This volume is structured in a different manner when compared to its predecessors in the series. For example, Volume III: The Crossroads of Civilizations: A.D. 50 to 750 (568 pp.) has seven maps, 170 figures, 1,032 footnotes, and 1,175 entries in the "Bibliography and References," in contrast to Volume IV: A.D. 750 to the End of the Fifteenth Century: Part One: The Historical, Social and Economic Setting (455 pp.) which has one table, eight maps, only three figures, 238 footnotes, and 664 items in the "References and Bibliography." Both of these works have twenty chapters. In the main, the twenty-four authors and seven collaborating specialists who prepared the third volume are archaeologists, prehistorians, and historians, while the twenty-two contributors to the fourth book are historians and specialists on languages and literature. Collectively, the authors of the 750-1500 volume employ archaeological, ethnohistoric, and historic documents, and primary and secondary sources. Nonetheless, with twenty chapters and twenty-two authors, some contributions are better organized than others despite the authors' intentions and editorial assignments, and the availability and quality of resources. A majority of the individual contributions are extremely detailed and well documented; the chapters, therefore, may make for difficult reading because of the profusion of proper nouns and must be read carefully. There are only a few essays that are general in coverage, some treatments are uneven (emphasizing political and military events to the near exclusion of cultural, economic, and subsistence activities or basic lifeways). A few chapters would benefit the reader if headings, subheadings, or other internal organizational divisions had been incorporated. The inclusion of a holistic chronological chart for the period 750-1500 illustrating the geopolitical or regional divisions, polities, and religious and cultural phenomena would also aid the reader's comprehension of this complex body of material. There is only one table depicting the genealogy or succession of rulers (the Karakhanids in Chapter Six); additional tabulations would be useful to the reader. Anthropological terms, such as clan, tribe, chiefdom, confederation, state, and empire, are used inconsistently rather than in a standardized manner. What one author may call a tribe is another's chiefdom; or an empire may be a confederation. Only a few of the writers use Islamic dates along with A.D. dates; I personally prefer C.E. (Christian Era) citations rather than the use of A.D. terminology. In the main, Volume IV, Part One is a political and military history that documents the Islamization process in Central Asia. This highly specialized reference volume has eight maps clustered into an appendix but the book would benefit from the inclusion of additional illustrations (the only ones are in the chapter on numismatics). The maps are particularly useful documents and are, in the main, accurate.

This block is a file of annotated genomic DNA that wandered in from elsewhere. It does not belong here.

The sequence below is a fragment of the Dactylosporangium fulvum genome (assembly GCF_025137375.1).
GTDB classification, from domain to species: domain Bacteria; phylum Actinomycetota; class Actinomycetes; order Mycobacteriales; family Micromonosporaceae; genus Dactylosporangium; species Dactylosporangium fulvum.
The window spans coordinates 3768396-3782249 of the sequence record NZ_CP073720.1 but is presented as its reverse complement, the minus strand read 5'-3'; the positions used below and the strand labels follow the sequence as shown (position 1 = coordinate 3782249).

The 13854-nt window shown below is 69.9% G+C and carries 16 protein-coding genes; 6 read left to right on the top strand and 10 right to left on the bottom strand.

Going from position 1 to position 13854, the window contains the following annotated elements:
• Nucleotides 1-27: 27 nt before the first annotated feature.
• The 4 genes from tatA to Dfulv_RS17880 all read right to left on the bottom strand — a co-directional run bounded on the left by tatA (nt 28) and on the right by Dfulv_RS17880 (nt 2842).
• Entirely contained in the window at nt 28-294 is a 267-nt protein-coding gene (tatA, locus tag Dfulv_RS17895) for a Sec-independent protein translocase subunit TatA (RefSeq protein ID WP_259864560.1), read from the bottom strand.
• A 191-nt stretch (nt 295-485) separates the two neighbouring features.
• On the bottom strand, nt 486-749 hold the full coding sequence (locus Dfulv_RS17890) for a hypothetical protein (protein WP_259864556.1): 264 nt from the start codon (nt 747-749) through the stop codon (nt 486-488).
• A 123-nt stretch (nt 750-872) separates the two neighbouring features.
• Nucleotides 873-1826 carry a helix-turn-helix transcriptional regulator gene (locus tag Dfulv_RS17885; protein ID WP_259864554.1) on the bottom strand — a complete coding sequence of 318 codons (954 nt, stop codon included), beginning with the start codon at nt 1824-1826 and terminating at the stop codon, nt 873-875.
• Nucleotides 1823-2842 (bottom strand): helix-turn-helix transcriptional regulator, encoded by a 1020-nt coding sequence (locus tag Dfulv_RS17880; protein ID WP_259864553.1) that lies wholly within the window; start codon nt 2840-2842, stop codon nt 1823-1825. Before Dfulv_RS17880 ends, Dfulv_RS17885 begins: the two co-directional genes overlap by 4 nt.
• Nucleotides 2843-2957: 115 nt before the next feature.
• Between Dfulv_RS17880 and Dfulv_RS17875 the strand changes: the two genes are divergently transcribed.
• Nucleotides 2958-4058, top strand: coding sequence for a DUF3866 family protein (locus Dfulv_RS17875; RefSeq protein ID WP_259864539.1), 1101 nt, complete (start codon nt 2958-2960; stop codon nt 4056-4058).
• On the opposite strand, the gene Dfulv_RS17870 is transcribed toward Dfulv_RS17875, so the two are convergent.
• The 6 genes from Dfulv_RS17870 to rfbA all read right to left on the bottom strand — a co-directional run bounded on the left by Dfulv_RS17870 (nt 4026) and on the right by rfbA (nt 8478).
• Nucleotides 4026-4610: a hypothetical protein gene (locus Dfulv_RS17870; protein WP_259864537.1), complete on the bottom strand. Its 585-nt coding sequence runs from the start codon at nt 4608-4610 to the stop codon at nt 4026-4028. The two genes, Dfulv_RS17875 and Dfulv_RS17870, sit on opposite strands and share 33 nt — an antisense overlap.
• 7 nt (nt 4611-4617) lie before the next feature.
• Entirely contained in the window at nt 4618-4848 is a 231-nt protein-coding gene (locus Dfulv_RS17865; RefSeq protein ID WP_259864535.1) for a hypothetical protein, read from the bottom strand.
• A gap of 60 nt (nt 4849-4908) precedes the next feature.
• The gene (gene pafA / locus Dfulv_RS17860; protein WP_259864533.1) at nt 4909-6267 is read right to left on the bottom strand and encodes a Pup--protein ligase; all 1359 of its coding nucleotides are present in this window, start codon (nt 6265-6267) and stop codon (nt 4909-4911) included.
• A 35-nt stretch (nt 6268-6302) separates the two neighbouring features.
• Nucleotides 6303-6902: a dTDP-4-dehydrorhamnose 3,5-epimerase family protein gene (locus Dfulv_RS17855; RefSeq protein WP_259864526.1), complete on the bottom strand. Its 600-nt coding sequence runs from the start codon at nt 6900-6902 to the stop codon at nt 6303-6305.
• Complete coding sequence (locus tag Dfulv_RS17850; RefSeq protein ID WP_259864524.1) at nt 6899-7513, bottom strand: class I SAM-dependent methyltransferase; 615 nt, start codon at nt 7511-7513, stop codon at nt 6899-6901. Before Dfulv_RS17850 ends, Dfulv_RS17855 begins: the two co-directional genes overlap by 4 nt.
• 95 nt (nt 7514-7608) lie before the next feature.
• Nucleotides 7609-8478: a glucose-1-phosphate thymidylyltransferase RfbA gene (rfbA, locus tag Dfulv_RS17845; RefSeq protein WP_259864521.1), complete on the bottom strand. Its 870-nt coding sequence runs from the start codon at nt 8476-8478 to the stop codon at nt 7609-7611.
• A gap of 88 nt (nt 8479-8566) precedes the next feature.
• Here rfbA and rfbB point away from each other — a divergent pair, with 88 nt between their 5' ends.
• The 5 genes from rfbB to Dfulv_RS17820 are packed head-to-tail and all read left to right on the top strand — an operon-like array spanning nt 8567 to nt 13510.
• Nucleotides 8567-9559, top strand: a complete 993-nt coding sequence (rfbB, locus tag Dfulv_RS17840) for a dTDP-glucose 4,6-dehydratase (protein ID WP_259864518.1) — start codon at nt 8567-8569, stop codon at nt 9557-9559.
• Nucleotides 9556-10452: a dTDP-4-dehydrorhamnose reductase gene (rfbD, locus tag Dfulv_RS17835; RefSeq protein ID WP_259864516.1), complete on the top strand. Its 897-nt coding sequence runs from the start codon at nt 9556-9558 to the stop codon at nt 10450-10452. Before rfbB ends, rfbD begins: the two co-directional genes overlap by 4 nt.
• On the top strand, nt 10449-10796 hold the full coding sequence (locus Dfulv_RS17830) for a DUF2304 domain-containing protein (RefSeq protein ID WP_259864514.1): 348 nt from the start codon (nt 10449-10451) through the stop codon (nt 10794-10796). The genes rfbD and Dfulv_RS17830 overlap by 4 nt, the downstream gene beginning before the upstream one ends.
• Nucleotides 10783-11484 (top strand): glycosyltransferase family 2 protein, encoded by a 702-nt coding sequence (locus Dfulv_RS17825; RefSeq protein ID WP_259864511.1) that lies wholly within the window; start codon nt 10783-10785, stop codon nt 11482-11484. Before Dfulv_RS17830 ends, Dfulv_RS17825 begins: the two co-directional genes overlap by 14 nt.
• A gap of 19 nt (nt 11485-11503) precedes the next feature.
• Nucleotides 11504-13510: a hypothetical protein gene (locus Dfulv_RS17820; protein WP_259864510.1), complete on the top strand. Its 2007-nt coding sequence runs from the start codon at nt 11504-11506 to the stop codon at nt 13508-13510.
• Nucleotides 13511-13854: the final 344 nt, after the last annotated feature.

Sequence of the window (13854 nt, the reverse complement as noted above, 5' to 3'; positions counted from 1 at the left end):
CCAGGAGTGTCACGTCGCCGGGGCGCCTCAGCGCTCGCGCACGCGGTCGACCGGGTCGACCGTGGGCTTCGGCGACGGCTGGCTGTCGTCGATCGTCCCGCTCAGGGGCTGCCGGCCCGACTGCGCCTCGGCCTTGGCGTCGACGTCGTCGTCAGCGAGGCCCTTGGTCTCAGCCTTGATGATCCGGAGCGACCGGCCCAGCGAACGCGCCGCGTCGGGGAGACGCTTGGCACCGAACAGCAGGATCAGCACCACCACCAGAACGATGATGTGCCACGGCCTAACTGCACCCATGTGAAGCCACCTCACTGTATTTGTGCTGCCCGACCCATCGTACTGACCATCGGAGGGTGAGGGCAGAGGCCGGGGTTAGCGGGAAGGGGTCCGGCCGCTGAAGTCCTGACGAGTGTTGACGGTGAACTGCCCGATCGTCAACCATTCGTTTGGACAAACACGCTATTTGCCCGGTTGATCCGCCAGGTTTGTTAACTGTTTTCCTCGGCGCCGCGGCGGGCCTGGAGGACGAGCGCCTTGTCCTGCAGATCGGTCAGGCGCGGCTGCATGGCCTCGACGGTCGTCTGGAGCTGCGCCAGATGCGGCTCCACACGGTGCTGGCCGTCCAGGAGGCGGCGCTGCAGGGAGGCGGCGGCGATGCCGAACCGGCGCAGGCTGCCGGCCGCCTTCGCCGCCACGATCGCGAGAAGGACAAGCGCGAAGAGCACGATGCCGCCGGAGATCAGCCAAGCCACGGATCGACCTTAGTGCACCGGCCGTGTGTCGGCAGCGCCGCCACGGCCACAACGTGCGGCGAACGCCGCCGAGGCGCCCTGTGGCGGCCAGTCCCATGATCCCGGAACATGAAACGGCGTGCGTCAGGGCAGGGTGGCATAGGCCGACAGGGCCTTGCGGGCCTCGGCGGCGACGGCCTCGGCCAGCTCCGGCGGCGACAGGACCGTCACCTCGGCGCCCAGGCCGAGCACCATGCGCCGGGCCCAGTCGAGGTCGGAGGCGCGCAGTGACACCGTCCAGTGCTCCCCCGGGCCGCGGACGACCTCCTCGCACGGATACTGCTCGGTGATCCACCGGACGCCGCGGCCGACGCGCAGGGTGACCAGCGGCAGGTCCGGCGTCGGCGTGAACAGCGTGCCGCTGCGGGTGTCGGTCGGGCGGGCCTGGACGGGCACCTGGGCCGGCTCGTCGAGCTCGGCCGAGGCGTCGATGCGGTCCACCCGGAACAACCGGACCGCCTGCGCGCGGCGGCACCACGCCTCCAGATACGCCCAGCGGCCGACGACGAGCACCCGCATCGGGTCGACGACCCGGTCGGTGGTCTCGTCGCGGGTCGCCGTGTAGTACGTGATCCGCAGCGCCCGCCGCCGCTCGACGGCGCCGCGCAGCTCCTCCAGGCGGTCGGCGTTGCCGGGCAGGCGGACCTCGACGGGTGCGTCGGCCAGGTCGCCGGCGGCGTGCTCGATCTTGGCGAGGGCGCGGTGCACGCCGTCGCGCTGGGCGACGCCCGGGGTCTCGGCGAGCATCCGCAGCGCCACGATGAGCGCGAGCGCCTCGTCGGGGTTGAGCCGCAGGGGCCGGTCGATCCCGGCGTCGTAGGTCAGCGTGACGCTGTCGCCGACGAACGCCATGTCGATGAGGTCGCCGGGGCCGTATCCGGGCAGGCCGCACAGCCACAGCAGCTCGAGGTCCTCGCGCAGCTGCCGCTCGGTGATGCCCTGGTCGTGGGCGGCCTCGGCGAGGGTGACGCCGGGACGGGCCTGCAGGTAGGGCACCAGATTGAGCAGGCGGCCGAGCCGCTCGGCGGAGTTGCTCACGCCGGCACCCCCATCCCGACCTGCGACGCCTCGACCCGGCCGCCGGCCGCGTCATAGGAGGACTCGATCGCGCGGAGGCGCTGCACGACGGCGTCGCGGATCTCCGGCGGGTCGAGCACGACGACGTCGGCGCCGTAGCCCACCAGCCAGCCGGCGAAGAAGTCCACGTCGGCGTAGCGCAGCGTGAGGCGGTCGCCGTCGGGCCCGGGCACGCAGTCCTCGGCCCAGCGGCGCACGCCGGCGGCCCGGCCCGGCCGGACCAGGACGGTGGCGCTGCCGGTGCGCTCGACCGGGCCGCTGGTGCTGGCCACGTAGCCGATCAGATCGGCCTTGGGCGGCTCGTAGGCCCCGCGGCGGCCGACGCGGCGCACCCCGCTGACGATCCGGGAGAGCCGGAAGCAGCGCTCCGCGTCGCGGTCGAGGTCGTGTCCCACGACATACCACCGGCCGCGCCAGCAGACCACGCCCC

The volumes in UNESCO's Central Asian series are quickly becoming the paramount reference work for the region, much as the Cambridge Ancient History, 18 vols. (1954-1989), and The Cambridge History of Iran, 7 vols. in 8, (William B. Fisher et al. (eds.) Cambridge: Cambridge University Press, 1968-1991), particularly J. A. Boyle (ed.) The Cambridge History of Iran, Vol. 5: The Saljuq and Mongol Periods (Cambridge: Cambridge University Press, 1968) constitute the standard references against which research and syntheses are assessed. A major in-progress reference work edited by Eshan Yarshatar, Encyclopaedia Iranica, 8 vols. to date [A-Education] (1983-date, London: Routledge and Kegan Paul; Costa Mesa, CA: Mazda Publishers), provides details on Iranian history.